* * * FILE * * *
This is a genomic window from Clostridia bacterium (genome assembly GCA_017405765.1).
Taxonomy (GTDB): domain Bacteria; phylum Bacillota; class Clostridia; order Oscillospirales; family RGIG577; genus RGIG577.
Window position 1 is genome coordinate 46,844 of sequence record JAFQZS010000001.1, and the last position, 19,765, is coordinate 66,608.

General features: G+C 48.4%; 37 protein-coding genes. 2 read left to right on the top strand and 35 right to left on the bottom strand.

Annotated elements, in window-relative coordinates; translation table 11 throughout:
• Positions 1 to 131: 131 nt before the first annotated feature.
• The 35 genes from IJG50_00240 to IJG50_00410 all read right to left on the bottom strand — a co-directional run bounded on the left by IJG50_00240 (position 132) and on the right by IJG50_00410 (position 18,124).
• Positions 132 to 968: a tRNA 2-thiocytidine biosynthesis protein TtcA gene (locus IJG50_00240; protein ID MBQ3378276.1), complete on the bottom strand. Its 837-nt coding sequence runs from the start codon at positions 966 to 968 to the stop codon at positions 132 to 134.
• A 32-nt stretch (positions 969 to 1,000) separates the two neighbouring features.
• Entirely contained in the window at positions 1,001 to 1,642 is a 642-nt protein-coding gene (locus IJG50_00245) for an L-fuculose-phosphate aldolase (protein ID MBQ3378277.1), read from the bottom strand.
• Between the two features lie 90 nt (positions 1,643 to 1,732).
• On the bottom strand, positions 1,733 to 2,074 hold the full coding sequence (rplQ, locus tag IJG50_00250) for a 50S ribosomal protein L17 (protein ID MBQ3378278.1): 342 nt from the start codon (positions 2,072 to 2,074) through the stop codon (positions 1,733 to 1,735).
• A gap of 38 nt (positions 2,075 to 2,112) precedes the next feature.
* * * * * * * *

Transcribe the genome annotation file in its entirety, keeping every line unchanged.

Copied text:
This is a genomic window from Clostridia bacterium (genome assembly GCA_017405765.1).
Taxonomy (GTDB): domain Bacteria; phylum Bacillota; class Clostridia; order Oscillospirales; family RGIG577; genus RGIG577.
Window position 1 is genome coordinate 46,844 of sequence record JAFQZS010000001.1, and the last position, 19,765, is coordinate 66,608.

General features: G+C 48.4%; 37 protein-coding genes. 2 read left to right on the top strand and 35 right to left on the bottom strand.

Annotated elements, in window-relative coordinates; translation table 11 throughout:
• Positions 1 to 131: 131 nt before the first annotated feature.
• The 35 genes from IJG50_00240 to IJG50_00410 all read right to left on the bottom strand — a co-directional run bounded on the left by IJG50_00240 (position 132) and on the right by IJG50_00410 (position 18,124).
• Positions 132 to 968: a tRNA 2-thiocytidine biosynthesis protein TtcA gene (locus IJG50_00240; protein ID MBQ3378276.1), complete on the bottom strand. Its 837-nt coding sequence runs from the start codon at positions 966 to 968 to the stop codon at positions 132 to 134.
• A 32-nt stretch (positions 969 to 1,000) separates the two neighbouring features.
• Entirely contained in the window at positions 1,001 to 1,642 is a 642-nt protein-coding gene (locus IJG50_00245) for an L-fuculose-phosphate aldolase (protein ID MBQ3378277.1), read from the bottom strand.
• Between the two features lie 90 nt (positions 1,643 to 1,732).
• On the bottom strand, positions 1,733 to 2,074 hold the full coding sequence (rplQ, locus tag IJG50_00250) for a 50S ribosomal protein L17 (protein ID MBQ3378278.1): 342 nt from the start codon (positions 2,072 to 2,074) through the stop codon (positions 1,733 to 1,735).
• A gap of 38 nt (positions 2,075 to 2,112) precedes the next feature.